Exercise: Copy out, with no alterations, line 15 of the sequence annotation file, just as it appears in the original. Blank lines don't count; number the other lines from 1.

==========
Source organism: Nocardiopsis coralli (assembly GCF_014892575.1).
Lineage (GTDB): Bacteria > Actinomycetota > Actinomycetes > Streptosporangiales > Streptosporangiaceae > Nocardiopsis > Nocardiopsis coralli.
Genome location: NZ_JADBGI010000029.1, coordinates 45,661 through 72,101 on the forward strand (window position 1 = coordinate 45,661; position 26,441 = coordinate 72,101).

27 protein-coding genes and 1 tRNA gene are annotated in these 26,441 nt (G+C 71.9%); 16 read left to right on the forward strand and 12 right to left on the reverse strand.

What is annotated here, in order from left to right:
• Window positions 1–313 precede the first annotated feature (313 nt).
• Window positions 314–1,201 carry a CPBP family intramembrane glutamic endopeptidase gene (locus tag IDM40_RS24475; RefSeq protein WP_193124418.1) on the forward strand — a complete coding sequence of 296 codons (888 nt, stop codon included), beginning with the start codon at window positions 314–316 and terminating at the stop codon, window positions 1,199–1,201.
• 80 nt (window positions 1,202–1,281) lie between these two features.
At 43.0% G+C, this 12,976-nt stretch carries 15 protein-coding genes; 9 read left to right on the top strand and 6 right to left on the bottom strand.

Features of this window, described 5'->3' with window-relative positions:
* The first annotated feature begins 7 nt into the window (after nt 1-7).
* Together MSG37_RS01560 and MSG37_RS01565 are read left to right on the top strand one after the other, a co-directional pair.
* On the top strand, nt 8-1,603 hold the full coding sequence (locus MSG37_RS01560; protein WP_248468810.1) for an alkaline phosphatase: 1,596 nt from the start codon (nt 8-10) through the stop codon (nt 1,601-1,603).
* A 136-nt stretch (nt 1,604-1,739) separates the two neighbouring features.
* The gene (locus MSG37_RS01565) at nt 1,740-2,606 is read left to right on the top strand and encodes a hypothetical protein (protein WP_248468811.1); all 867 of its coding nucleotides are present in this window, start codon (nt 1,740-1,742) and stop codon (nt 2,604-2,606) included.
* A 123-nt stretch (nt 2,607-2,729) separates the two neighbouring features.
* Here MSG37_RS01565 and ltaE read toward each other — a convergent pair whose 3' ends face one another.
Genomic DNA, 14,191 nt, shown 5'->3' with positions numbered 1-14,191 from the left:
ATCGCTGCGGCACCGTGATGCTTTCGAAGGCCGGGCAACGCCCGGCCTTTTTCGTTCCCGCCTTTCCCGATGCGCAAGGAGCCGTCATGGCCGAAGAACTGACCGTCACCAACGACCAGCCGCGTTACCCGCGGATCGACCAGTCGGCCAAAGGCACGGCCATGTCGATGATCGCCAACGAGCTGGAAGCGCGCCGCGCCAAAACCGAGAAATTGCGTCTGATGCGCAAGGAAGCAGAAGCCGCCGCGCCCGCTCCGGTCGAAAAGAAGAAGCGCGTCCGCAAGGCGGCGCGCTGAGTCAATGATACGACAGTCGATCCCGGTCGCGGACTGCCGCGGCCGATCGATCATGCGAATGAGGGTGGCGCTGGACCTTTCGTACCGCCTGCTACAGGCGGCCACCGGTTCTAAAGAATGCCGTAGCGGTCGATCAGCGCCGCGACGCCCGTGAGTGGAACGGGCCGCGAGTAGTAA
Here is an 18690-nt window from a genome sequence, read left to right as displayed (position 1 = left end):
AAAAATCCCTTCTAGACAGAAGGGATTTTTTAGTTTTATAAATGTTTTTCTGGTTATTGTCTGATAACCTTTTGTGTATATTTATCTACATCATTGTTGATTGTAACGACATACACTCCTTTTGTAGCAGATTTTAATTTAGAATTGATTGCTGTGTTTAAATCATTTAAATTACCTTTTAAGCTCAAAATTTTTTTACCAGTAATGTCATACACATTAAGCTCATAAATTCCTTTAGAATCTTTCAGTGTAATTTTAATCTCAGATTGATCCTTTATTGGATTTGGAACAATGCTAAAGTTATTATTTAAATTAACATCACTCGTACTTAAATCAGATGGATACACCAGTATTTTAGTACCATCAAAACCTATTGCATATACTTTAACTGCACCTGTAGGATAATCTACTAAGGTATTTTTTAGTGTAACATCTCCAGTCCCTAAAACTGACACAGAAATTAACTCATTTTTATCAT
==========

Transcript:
* The gene (locus MSG37_RS01565) at nt 1,740-2,606 is read left to right on the top strand and encodes a hypothetical protein (protein WP_248468811.1); all 867 of its coding nucleotides are present in this window, start codon (nt 1,740-1,742) and stop codon (nt 2,604-2,606) included.